Some of the most striking examples of residential Art Deco were built in Burnie by Mr Frederick Parsons. Parson’s had a reputation for being a “quality builder… on a par with Carter and Peace, although he generally took on smaller works”*.

In 1935, Frederick started to scale back his involvement in the family business after a joinery accident left him without three fingers. On April 12, 1936, just one day before their 30th wedding anniversary, Frederick and his wife Hilda boarded the ship Nairana, on what they told their family was to be a “second honeymoon”. They travelled with their daughter, Jean, a fully qualified nurse, to Melbourne where she would take up a midwifery training post. They planned to visit their son Keith, who had joined the RAAF in Sydney, before returning to Melbourne for a niece’s wedding.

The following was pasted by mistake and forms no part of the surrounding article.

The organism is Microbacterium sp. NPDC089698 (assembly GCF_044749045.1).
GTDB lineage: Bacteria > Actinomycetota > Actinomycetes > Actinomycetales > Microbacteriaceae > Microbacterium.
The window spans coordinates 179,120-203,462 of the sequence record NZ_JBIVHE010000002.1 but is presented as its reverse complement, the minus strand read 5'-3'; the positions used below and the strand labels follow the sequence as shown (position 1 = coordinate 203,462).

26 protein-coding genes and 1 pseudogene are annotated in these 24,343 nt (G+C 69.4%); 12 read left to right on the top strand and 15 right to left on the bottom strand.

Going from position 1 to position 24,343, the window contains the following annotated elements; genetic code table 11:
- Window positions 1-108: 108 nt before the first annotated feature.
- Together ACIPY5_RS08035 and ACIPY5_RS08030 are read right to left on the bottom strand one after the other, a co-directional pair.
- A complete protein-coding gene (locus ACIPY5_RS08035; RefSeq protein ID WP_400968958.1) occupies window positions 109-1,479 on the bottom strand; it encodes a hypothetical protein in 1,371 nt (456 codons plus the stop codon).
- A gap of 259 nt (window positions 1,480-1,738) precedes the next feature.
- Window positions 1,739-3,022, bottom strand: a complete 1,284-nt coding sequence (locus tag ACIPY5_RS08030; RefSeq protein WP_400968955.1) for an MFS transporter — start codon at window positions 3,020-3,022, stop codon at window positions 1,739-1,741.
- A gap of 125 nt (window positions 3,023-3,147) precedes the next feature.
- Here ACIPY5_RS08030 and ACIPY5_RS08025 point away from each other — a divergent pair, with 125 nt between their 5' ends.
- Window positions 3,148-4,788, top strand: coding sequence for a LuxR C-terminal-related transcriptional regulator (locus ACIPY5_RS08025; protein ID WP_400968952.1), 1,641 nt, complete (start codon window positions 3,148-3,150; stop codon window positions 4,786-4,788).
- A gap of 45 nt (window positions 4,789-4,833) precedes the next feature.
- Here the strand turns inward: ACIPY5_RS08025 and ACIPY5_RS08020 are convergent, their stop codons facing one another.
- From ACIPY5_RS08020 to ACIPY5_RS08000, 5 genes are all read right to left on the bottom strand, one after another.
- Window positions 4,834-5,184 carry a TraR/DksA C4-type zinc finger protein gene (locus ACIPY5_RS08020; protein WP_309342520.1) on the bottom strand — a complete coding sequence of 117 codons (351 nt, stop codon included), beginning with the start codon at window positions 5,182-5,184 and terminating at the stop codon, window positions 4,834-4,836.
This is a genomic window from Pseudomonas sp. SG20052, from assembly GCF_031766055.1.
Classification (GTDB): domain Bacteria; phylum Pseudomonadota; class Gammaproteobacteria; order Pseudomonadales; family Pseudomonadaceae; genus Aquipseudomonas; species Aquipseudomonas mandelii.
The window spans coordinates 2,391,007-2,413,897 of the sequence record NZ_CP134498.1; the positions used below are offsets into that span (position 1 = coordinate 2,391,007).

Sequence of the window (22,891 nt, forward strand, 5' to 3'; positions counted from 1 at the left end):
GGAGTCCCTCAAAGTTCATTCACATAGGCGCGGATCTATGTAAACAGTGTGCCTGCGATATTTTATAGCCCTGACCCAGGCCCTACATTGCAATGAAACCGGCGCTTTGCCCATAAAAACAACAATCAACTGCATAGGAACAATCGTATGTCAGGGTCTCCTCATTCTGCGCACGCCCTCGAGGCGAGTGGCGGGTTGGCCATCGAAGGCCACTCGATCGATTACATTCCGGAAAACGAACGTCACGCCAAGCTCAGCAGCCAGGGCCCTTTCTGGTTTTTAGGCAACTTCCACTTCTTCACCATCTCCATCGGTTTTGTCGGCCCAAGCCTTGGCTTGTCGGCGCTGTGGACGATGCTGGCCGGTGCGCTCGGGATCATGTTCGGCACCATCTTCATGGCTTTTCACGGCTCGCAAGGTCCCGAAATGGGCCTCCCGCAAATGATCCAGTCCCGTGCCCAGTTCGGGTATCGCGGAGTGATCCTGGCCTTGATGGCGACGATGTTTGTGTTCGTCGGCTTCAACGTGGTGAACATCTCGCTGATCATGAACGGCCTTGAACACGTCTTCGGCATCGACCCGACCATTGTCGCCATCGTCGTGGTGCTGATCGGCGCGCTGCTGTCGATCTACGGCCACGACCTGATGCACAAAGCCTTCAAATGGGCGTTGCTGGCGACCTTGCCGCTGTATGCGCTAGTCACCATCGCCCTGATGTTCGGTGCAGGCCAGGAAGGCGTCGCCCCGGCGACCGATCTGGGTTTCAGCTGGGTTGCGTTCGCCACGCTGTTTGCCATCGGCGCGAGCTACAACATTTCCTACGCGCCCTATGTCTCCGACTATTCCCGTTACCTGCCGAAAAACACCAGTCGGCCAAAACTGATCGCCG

After a particularly calm Bass Strait crossing, a freak wave hit the Nairana early Sunday morning, sweeping all three members of the Parson’s family overboard.

Frederick’s brother Ernest moved to Burnie from Launceston to continue on the family business. The couple’s eldest daughter Elsie was left to look after the younger members of their seven children.




*Aubury Keane (local builder) 2007



Frederick and Hilda Parsons with their children Keith, Aubrey, Elsie, Jean, Wilbur, Ralph, and Leonard.

One of the last Parsons commissions - house for K Button.

TSS Nairana

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